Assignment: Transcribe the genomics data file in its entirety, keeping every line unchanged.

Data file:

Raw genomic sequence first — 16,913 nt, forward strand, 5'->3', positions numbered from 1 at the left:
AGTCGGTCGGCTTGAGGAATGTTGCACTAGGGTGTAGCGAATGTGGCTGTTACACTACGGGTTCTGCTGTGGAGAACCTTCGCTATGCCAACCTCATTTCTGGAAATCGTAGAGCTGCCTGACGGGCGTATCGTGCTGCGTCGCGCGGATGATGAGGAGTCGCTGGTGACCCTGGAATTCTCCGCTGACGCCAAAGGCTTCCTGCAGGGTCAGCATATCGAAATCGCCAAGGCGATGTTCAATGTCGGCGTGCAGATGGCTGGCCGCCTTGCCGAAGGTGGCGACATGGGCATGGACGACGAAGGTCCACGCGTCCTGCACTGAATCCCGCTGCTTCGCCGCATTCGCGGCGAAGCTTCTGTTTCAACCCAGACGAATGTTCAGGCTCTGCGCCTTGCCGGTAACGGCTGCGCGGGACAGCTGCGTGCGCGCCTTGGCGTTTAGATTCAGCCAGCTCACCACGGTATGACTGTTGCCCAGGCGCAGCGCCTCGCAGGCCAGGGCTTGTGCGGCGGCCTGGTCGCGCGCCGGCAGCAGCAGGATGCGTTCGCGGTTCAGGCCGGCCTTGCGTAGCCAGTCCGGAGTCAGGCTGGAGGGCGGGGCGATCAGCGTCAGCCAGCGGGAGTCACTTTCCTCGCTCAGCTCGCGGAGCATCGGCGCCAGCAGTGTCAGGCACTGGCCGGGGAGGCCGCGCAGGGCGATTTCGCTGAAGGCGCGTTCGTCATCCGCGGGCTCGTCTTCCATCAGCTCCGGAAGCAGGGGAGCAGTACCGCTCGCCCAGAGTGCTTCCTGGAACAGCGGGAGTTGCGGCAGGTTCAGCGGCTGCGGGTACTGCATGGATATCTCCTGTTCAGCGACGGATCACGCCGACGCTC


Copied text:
Raw genomic sequence first — 16,913 nt, forward strand, 5'->3', positions numbered from 1 at the left:
AGTCGGTCGGCTTGAGGAATGTTGCACTAGGGTGTAGCGAATGTGGCTGTTACACTACGGGTTCTGCTGTGGAGAACCTTCGCTATGCCAACCTCATTTCTGGAAATCGTAGAGCTGCCTGACGGGCGTATCGTGCTGCGTCGCGCGGATGATGAGGAGTCGCTGGTGACCCTGGAATTCTCCGCTGACGCCAAAGGCTTCCTGCAGGGTCAGCATATCGAAATCGCCAAGGCGATGTTCAATGTCGGCGTGCAGATGGCTGGCCGCCTTGCCGAAGGTGGCGACATGGGCATGGACGACGAAGGTCCACGCGTCCTGCACTGAATCCCGCTGCTTCGCCGCATTCGCGGCGAAGCTTCTGTTTCAACCCAGACGAATGTTCAGGCTCTGCGCCTTGCCGGTAACGGCTGCGCGGGACAGCTGCGTGCGCGCCTTGGCGTTTAGATTCAGCCAGCTCACCACGGTATGACTGTTGCCCAGGCGCAGCGCCTCGCAGGCCAGGGCTTGTGCGGCGGCCTGGTCGCGCGCCGGCAGCAGCAGGATGCGTTCGCGGTTCAGGCCGGCCTTGCGTAGCCAGTCCGGAGTCAGGCTGGAGGGCGGGGCGATCAGCGTCAGCCAGCGGGAGTCACTTTCCTCGCTCAGCTCGCGGAGCATCGGCGCCAGCAGTGTCAGGCACTGGCCGGGGAGGCCGCGCAGGGCGATTTCGCTGAAGGCGCGTTCGTCATCCGCGGGCTCGTCTTCCATCAGCTCCGGAAGCAGGGGAGCAGTACCGCTCGCCCAGAGTGCTTCCTGGAACAGCGGGAGTTGCGGCAGGTTCAGCGGCTGCGGGTACTGCATGGATATCTCCTGTTCAGCGACGGATCACGCCGACGCTC